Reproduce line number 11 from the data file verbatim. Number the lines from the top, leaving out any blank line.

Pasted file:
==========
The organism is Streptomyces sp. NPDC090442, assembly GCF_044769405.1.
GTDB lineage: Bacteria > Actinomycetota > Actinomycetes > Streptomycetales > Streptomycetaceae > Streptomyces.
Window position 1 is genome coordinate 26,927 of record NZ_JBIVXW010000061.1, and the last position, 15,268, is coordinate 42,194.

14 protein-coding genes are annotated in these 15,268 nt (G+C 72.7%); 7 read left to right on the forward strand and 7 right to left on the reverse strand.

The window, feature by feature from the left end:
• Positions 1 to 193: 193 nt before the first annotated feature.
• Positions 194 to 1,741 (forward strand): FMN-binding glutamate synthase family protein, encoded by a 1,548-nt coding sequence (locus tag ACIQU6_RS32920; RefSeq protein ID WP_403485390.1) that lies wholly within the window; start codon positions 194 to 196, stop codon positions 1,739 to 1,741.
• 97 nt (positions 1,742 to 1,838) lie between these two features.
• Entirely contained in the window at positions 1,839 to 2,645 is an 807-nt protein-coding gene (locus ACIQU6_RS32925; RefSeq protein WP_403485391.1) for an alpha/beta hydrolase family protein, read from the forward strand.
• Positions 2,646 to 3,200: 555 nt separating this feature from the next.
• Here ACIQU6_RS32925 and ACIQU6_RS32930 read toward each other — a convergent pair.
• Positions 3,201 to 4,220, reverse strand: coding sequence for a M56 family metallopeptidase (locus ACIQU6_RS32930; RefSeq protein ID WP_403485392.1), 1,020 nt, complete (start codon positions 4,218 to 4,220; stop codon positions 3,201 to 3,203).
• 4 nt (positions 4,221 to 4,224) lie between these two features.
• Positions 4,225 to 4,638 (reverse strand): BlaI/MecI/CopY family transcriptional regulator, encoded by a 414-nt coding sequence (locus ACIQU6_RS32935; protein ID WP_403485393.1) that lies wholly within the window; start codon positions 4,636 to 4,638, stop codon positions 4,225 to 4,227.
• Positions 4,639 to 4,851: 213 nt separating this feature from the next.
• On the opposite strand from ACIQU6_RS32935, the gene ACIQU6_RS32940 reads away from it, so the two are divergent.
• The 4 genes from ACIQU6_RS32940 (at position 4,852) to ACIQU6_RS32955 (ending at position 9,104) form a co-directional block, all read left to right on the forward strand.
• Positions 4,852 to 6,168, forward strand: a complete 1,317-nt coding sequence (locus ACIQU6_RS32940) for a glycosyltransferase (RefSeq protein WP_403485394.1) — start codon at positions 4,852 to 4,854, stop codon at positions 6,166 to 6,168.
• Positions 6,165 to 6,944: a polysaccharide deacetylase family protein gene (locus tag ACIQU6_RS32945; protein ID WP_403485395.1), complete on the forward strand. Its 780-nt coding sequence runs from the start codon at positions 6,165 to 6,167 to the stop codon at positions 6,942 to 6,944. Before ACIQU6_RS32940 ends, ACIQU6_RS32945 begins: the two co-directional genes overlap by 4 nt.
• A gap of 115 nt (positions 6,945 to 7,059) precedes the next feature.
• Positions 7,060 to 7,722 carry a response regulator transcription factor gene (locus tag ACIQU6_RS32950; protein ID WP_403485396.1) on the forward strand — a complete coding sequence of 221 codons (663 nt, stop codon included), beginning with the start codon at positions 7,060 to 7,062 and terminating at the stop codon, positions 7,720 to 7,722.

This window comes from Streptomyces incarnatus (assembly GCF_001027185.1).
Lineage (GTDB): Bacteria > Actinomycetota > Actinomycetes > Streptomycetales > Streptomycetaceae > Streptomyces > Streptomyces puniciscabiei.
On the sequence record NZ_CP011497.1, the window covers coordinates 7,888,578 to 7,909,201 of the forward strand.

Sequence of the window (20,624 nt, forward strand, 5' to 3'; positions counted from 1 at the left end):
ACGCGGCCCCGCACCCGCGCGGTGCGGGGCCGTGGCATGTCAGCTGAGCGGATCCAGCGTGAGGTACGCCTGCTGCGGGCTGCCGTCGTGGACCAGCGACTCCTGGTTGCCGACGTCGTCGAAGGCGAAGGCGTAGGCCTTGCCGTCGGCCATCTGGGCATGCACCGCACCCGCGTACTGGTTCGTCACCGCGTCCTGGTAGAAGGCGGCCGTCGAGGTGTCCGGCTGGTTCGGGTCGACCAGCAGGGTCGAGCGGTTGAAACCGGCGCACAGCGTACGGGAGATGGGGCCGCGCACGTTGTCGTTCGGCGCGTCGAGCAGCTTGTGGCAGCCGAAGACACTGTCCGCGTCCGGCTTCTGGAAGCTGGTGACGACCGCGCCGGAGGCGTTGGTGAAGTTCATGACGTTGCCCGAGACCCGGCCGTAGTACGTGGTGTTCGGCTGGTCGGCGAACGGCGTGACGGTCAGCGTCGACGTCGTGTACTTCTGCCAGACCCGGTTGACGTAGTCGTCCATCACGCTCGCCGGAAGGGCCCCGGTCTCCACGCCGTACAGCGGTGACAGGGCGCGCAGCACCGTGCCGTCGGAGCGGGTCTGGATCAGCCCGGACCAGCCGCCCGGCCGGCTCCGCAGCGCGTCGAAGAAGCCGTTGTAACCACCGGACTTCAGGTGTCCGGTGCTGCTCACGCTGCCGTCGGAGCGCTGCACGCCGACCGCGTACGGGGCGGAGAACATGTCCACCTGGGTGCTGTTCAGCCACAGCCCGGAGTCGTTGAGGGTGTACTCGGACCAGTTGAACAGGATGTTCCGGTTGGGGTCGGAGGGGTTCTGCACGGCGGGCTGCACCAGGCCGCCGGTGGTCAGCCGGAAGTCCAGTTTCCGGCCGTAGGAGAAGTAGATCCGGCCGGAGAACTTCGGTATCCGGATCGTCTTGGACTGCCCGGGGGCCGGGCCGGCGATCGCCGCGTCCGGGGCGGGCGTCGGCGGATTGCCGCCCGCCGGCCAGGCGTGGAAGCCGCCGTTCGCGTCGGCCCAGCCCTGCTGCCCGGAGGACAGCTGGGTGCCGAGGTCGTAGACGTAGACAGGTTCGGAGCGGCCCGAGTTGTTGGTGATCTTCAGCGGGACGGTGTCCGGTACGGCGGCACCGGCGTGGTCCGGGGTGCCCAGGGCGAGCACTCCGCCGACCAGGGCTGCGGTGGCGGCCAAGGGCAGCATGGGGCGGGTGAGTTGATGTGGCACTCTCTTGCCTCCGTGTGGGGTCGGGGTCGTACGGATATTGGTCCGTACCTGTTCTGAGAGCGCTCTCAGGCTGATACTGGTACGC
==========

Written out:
• Here ACIQU6_RS32925 and ACIQU6_RS32930 read toward each other — a convergent pair.